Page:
Reporters will be allowed to attend but not photograph or film court proceedings in a criminal case against Track Palin, an Anchorage judge ruled Monday.
Palin is accused of assaulting his father Todd Palin in a December incident at the family's home in Wasilla.
Palin's attorney had moved to keep reporters from covering his appearances in an Anchorage therapeutic court for veterans. Three media organizations — The Associated Press, KTUU Channel 2 News and KTVA Channel 11 News — fought the request.
The 29-year-old asked to transfer his case into Anchorage's Veterans Court, where participants discuss their progress in what the judge described as "soul searching conversation" court at each weekly meeting.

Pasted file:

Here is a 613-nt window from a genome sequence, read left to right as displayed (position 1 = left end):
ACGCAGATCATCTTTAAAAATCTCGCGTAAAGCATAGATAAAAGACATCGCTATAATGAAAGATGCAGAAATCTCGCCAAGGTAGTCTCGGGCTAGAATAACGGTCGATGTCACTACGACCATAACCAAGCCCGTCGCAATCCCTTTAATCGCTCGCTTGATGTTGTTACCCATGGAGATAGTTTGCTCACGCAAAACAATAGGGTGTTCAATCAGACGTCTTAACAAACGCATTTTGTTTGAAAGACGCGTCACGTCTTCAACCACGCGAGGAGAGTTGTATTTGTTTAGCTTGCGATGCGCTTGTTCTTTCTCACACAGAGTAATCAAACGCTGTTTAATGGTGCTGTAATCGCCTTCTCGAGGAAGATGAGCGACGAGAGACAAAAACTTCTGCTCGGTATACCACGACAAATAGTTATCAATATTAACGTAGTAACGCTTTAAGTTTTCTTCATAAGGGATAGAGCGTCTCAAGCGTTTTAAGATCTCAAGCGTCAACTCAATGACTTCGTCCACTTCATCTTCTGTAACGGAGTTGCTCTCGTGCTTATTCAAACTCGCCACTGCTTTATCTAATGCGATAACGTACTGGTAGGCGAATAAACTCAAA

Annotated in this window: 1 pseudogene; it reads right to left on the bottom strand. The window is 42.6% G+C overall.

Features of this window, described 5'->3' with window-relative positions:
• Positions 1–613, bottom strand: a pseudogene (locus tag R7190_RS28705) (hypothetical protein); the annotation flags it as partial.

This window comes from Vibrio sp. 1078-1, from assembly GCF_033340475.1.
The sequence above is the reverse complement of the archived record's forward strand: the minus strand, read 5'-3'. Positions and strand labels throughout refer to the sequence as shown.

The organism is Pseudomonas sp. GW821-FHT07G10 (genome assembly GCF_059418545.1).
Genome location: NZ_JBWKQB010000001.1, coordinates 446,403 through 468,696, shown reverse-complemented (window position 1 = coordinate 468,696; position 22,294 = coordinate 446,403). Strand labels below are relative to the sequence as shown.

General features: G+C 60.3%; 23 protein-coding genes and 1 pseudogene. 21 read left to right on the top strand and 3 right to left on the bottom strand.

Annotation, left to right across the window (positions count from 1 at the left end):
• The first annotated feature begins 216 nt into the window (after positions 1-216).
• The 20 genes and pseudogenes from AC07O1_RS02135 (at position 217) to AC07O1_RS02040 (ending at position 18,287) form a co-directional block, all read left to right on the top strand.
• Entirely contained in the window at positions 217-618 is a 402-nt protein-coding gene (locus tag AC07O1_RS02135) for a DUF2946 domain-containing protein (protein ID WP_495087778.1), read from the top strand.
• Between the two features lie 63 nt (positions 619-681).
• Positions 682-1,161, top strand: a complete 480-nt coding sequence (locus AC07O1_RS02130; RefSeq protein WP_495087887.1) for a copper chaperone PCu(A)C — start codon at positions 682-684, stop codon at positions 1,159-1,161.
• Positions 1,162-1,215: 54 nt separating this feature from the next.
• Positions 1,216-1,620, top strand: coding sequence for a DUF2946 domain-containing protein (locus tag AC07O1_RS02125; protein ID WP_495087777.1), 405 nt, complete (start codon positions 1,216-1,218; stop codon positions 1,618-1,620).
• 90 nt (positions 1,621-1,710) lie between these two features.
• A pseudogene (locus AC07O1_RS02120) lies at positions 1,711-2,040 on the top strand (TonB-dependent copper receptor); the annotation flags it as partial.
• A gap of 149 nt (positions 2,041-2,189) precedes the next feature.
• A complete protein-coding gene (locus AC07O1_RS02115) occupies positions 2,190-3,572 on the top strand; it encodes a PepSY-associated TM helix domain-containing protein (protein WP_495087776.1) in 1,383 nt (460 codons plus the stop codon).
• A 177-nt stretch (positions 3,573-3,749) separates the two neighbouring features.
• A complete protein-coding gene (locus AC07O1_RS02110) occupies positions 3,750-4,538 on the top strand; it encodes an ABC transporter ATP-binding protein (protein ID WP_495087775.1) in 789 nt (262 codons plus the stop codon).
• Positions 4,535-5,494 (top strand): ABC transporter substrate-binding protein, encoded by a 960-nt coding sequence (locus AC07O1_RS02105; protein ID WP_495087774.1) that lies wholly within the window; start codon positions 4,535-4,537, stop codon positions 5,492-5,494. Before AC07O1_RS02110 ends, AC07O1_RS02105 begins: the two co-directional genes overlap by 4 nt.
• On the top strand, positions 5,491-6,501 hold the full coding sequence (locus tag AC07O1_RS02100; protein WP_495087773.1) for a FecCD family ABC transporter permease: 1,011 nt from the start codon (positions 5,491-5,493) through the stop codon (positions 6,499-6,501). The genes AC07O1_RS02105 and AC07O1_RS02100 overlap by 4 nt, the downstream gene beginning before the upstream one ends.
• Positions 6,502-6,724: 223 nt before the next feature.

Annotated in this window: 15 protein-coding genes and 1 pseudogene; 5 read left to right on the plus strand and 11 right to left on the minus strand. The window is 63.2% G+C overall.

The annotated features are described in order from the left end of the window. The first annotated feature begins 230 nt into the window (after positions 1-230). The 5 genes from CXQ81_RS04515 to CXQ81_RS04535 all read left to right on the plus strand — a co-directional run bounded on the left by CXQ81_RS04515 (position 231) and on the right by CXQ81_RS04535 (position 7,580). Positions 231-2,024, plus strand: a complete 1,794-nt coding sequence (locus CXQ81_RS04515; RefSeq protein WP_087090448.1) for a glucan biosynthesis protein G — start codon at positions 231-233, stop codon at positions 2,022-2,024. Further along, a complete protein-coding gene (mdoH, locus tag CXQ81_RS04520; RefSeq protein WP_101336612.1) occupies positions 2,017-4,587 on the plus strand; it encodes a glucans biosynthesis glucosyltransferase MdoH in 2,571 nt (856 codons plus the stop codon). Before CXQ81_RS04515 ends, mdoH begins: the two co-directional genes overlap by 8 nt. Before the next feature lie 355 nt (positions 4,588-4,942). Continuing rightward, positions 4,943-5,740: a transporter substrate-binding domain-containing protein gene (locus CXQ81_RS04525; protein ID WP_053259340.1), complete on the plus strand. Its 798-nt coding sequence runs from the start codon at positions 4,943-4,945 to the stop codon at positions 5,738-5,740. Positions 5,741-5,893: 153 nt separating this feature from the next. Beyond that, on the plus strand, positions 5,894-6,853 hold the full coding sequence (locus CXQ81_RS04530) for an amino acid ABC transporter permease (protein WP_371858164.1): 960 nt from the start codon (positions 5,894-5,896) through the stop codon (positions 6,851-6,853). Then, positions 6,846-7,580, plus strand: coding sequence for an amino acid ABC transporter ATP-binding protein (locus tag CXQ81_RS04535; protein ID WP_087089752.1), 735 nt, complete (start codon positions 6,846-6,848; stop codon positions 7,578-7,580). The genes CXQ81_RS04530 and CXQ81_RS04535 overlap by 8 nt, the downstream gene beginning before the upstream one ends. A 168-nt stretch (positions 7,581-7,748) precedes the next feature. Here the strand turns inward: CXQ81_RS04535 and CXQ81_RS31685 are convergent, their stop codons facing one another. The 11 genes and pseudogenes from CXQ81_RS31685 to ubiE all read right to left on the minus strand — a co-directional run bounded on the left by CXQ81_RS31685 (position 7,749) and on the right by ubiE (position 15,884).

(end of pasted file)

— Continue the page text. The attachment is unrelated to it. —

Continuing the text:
His attorney, Patrick Bergt, had asked the court to ban media from the court proceedings, citing privacy concerns of participants.
In Monday's ruling, Anchorage District Court Judge David Wallace noted that most court hearings, including veterans court, are open to the public.
To close the hearings to the public would "violate the basic and fundamental principles set forth in long standing precedent," wrote Wallace, who was appointed by then-Gov. Sarah Palin.
Wallace banned the use of still cameras, television cameras or cellphone cameras in the courtroom.